Man Ray Portraits @ the National Portrait Gallery

To the National Portrait Gallery for Man Ray Portraits. It claims to be the first exhibition of his portraits in the UK, with over 150 specimens. But to be honest, it felt small and pinched. A lot of his most famous images weren’t on display and a lot of what was on display was journeyman stuff from the 40s and 50s. There wasn’t nearly enough of the solarised photos and, by definition, no abstract or experimental or just still life photos. Instead he came over as a superior and sometimes quirky magazine photographer.

The show was in three long, thin rooms divided into small, cramped booths each addressing periods in his career:

New York 1916-20 Born Michael Emmanuel Radnitzky in Philadelphia in 1890, Man Ray taught himself photography to reproduce his own works of art. The first work was from 1916, an American just starting his career during the Great War and immediately he is photographing Marcel Duchamp, darling of Dada and the avant-garde, a milieu MR was to inhabit for the rest of his life. Man Ray’s support and promotion of avant-garde artists was formalised in 1920, when American patron Katherine Dreier invited Man Ray and Duchamp to establish the Société Anonyme, America’s first contemporary art collection.

Paris 1921-28 In 1921 MR followed Duchamp to Paris where he held his first solo exhibition of paintings. A succès d’estime it didn’t make any money, persuading MR to focus his efforts on photography. He set upp studios in 1922, the annus mirabilis of literary Modernism. The exhibition is a who’s who of artistic Paris in the golden age of Modernism – Hemingway, Stravinksy, Picasso, Matisse, Schoenberg, Joyce. You spend more time reading the rather exhausting summaries of these superfamous stars than looking at the actual images…

During these years his lover and muse was Kiki (born Alice Prin) who features in the iconic images, Violon d’Ingres and Noire et Blanche.

Le Violon d’Ingres, 1924 by Man Ray Museum Ludwig Cologne, Photography Collections (Collection Gruber) © Man Ray Trust / ADAGP © Copy Photograph Rheinisches Bildarchiv Köln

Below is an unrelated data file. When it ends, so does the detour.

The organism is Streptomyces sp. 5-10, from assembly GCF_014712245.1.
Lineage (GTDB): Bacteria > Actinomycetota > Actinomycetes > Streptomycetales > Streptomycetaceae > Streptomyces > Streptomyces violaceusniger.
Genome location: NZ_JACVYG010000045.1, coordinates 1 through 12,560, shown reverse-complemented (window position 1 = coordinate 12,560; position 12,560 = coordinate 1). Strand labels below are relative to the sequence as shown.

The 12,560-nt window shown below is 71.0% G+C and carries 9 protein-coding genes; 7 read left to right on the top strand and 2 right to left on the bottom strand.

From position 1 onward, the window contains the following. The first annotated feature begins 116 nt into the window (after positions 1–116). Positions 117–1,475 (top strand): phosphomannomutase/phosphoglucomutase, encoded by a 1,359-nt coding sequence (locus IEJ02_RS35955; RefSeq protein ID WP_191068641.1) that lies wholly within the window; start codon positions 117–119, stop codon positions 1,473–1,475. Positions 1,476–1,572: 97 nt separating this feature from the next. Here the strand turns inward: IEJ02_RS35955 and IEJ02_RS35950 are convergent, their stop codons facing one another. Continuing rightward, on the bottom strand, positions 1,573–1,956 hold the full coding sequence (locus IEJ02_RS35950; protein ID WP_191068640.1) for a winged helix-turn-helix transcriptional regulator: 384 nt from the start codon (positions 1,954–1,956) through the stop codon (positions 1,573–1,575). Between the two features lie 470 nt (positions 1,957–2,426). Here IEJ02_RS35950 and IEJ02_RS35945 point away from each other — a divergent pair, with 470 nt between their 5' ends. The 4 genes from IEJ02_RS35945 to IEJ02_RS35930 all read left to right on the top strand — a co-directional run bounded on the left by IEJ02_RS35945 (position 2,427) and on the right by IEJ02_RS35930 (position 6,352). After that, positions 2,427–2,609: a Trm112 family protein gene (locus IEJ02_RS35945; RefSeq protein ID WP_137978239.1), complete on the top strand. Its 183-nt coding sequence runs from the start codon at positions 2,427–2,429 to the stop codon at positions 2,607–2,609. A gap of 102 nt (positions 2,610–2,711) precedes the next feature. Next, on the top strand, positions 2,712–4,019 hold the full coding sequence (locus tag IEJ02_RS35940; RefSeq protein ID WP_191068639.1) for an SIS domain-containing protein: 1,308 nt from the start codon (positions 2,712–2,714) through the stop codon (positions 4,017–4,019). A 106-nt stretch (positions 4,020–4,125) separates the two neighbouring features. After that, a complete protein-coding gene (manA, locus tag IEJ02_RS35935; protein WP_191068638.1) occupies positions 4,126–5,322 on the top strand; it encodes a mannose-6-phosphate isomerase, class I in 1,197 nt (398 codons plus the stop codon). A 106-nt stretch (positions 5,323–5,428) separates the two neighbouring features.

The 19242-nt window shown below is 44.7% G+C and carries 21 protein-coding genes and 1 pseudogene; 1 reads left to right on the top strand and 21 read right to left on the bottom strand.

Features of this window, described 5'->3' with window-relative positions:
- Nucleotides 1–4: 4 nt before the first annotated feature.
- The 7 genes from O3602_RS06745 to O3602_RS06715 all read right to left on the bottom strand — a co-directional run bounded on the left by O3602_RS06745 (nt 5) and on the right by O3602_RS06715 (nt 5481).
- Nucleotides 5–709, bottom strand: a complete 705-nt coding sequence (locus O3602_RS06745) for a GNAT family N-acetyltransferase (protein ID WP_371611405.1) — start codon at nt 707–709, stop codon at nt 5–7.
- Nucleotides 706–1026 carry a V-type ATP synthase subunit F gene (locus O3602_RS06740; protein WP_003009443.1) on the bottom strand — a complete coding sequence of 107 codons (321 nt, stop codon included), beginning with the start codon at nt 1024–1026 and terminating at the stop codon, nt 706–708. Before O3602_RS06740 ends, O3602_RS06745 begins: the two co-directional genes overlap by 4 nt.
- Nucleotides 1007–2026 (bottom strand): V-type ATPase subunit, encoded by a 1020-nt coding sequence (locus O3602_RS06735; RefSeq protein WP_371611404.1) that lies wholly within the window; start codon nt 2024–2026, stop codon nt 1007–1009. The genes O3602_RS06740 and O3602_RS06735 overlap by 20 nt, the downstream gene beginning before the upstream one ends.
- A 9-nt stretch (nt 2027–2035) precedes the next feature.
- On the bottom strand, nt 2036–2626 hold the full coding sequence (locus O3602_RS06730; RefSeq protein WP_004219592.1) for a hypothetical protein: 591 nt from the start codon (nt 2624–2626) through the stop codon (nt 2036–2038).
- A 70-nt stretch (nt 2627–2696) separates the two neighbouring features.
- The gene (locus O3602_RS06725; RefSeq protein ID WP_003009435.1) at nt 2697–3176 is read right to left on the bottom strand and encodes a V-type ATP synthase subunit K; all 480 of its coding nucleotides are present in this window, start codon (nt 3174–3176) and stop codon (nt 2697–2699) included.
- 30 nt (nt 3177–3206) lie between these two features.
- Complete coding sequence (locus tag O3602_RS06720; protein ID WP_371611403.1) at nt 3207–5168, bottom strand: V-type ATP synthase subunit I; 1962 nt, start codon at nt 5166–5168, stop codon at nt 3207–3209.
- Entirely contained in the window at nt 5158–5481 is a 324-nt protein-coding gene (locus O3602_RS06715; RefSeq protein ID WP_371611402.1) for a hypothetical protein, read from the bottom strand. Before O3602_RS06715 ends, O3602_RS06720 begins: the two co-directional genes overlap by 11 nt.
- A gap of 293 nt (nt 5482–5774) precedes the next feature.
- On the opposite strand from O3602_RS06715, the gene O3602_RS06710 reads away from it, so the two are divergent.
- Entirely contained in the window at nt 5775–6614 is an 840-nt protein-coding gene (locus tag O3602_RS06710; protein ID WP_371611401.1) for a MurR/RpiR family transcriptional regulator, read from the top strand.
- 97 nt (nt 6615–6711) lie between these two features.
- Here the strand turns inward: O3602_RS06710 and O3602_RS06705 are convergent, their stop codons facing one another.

Le Violon d’Ingres, 1924 by Man Ray
Museum Ludwig Cologne, Photography Collections (Collection Gruber)
© Man Ray Trust / ADAGP © Copy Photograph Rheinisches Bildarchiv Köln

Paris 1929-37 Central to this period is American-born photographer and fashion model Lee Miller whose striking good looks and crisp figure feature in many of his photos from the time. Together they developed the process of solarisation. There are not nearly enough solarised images in the exhibition. Where is the most famous of all, Les Larmes?

New to me were the striking images of lesbian stunner Suzy Solidor. And I’ve always had a soft spot for the wonderful photo of  Nusch et Sonia Mosse. He came to London to organise an exhibition and took portraits of leading English artists including iconic images of Aldous Huxley and Virginia Woolf. Superior book jacket shots.

Solarised Portrait of Lee Miller, c.1929 by Man Ray The Penrose Collection © Man Ray Trust/ADAGP, Paris and DACS, London 2012, courtesy The Penrose Collection. Image courtesy the Lee Miller Archives

Solarised Portrait of Lee Miller, c.1929 by Man Ray The Penrose Collection © Man Ray Trust/ADAGP, Paris and DACS, London 2012, courtesy The Penrose Collection. Image courtesy the Lee Miller Archives

Hollywood 1940-50 After the German invasion of France in 1940, Man Ray returned to the United States, travelling to Hollywood where he met Juliet Browner, a 28-year-old dancer and artist’s model. She became his muse and companion for the next thirty-six years. His photographic output drops off as, for the next ten years, MR concentrates on his painting, only taking occasional portraits of friends in the film and arts community.

Paris 1951-76 Like other European artistic exiles who had gone to America during the War years, Man Ray returned to Paris in 1951. He was primarily concerned with making editions of his artwork, writing an autobiography, ‘Man Ray Self-Portrait’ (1963), and contributing to retrospective exhibitions, experimenting a bit with new colour photographic processes, making colour portraits including those of Juliette Greco and Yves Montand.

In August 1976 Man Ray celebrated his eighty-sixth and last birthday – just as the Sex Pistols were starting their explosive career in London. From one pioneer of Dada to ….

 

‘Man Ray Portraits’ continues at the National Portrait Gallery until 27 May

Advertisements
Leave a comment

Leave a Reply

Fill in your details below or click an icon to log in:

WordPress.com Logo

You are commenting using your WordPress.com account. Log Out / Change )

Twitter picture

You are commenting using your Twitter account. Log Out / Change )

Facebook photo

You are commenting using your Facebook account. Log Out / Change )

Google+ photo

You are commenting using your Google+ account. Log Out / Change )

Connecting to %s

%d bloggers like this: